Cyrus Rashtchian, Konstantin Makarychev, Miklos Racz, Siena Ang, Djordje Jevdjic, Sergey Yekhanin, Luis Ceze, Karin Strauss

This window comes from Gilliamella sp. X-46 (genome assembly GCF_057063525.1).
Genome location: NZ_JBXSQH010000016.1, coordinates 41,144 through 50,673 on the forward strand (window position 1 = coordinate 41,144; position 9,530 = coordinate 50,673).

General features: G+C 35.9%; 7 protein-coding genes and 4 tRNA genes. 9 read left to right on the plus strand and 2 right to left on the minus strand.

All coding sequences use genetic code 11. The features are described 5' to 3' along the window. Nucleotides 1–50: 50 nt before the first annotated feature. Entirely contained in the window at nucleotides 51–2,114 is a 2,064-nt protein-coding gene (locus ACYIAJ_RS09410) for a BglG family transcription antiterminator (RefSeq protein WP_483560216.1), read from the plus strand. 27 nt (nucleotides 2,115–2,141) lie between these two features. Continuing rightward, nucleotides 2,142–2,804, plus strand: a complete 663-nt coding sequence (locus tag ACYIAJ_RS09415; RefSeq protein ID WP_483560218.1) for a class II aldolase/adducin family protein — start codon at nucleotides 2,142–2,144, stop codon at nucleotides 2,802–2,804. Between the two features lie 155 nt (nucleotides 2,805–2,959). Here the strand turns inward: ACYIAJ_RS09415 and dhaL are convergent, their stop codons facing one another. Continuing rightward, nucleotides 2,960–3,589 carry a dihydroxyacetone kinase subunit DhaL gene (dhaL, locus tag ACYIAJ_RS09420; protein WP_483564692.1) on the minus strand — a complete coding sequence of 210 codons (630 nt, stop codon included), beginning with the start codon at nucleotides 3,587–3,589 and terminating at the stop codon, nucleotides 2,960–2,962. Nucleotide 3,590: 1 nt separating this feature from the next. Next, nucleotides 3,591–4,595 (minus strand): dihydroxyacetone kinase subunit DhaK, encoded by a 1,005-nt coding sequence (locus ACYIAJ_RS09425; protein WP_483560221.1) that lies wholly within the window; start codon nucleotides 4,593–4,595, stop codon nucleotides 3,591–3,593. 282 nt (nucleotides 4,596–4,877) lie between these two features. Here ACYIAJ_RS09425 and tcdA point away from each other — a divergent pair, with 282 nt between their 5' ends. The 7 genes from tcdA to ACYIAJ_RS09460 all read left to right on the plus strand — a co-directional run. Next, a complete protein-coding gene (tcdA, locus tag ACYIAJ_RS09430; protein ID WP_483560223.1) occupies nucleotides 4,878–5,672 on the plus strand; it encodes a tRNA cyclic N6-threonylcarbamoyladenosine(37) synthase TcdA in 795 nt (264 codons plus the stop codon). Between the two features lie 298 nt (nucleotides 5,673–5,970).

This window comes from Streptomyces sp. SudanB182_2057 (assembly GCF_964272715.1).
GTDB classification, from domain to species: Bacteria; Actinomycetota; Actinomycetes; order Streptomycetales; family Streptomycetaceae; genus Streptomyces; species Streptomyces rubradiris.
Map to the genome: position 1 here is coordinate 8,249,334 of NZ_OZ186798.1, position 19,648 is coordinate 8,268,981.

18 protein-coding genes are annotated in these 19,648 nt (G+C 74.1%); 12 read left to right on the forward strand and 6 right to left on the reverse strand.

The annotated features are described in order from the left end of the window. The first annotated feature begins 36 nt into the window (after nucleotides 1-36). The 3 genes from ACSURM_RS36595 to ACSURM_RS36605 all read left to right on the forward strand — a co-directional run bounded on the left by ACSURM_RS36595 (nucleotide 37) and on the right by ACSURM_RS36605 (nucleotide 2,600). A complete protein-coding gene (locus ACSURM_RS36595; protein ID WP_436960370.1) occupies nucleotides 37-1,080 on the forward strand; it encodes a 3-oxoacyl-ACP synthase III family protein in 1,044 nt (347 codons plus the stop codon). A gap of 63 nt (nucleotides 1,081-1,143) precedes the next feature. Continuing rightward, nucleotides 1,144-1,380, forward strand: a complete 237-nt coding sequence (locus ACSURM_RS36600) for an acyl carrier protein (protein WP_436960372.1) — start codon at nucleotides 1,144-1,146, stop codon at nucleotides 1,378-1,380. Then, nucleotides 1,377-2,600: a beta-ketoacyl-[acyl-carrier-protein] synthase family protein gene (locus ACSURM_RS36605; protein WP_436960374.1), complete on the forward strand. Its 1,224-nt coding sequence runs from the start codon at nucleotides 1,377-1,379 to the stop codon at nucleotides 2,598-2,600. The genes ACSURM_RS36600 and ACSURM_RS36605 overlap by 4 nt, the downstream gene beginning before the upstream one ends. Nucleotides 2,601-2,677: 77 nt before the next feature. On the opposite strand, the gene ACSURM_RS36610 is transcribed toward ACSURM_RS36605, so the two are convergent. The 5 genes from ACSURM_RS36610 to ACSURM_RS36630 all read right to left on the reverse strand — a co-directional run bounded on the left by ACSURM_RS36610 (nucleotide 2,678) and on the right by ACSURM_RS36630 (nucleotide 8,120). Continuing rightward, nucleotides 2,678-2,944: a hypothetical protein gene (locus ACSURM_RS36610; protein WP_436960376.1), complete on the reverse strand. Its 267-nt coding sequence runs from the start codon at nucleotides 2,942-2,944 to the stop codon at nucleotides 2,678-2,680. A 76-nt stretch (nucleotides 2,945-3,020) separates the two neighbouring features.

Storing data in synthetic DNA offers the possibility of improving information density and durability by several orders of magnitude compared to current storage technologies. However, DNA data storage requires a computationally intensive process to retrieve the data. In particular, a crucial step in the data retrieval pipeline involves clustering billions of strings with respect to edit distance. Datasets in this domain have many notable properties, such as containing a very large number of small clusters that are well-separated in the edit distance metric space. In this regime, existing algorithms are unsuitable because of either their long running time or low accuracy. To address this issue, we present a novel distributed algorithm for approximately computing the underlying clusters. Our algorithm converges efficiently on any dataset that satisfies certain separability properties, such as those coming from DNA data storage systems. We also prove that, under these assumptions, our algorithm is robust to outliers and high levels of noise. We provide empirical justification of the accuracy, scalability, and convergence of our algorithm on real and synthetic data. Compared to the state-of-the-art algorithm for clustering DNA sequences, our algorithm simultaneously achieves higher accuracy and a 1000x speedup on three real datasets.